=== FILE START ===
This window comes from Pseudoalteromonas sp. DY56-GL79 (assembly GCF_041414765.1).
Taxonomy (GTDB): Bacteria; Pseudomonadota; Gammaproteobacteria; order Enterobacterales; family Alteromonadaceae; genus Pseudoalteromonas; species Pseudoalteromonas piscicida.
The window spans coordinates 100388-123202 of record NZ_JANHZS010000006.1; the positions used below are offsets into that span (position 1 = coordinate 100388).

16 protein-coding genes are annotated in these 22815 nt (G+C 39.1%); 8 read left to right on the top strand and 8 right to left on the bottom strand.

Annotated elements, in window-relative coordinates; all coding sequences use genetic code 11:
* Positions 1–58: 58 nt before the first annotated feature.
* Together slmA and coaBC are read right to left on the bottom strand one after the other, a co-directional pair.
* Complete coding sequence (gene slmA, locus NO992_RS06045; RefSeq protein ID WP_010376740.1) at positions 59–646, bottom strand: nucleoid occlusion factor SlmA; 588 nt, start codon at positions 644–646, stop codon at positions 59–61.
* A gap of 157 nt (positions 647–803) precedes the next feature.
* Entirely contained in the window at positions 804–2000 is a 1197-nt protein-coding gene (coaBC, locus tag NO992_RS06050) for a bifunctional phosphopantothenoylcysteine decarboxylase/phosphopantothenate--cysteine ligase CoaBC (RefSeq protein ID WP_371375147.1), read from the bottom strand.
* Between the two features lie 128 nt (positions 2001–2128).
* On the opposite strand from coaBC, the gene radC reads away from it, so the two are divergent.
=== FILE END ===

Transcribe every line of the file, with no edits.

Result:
This window comes from Pseudoalteromonas sp. DY56-GL79 (assembly GCF_041414765.1).
Taxonomy (GTDB): Bacteria; Pseudomonadota; Gammaproteobacteria; order Enterobacterales; family Alteromonadaceae; genus Pseudoalteromonas; species Pseudoalteromonas piscicida.
The window spans coordinates 100388-123202 of record NZ_JANHZS010000006.1; the positions used below are offsets into that span (position 1 = coordinate 100388).

16 protein-coding genes are annotated in these 22815 nt (G+C 39.1%); 8 read left to right on the top strand and 8 right to left on the bottom strand.

Annotated elements, in window-relative coordinates; all coding sequences use genetic code 11:
* Positions 1–58: 58 nt before the first annotated feature.
* Together slmA and coaBC are read right to left on the bottom strand one after the other, a co-directional pair.
* Complete coding sequence (gene slmA, locus NO992_RS06045; RefSeq protein ID WP_010376740.1) at positions 59–646, bottom strand: nucleoid occlusion factor SlmA; 588 nt, start codon at positions 644–646, stop codon at positions 59–61.
* A gap of 157 nt (positions 647–803) precedes the next feature.
* Entirely contained in the window at positions 804–2000 is a 1197-nt protein-coding gene (coaBC, locus tag NO992_RS06050) for a bifunctional phosphopantothenoylcysteine decarboxylase/phosphopantothenate--cysteine ligase CoaBC (RefSeq protein ID WP_371375147.1), read from the bottom strand.
* Between the two features lie 128 nt (positions 2001–2128).
* On the opposite strand from coaBC, the gene radC reads away from it, so the two are divergent.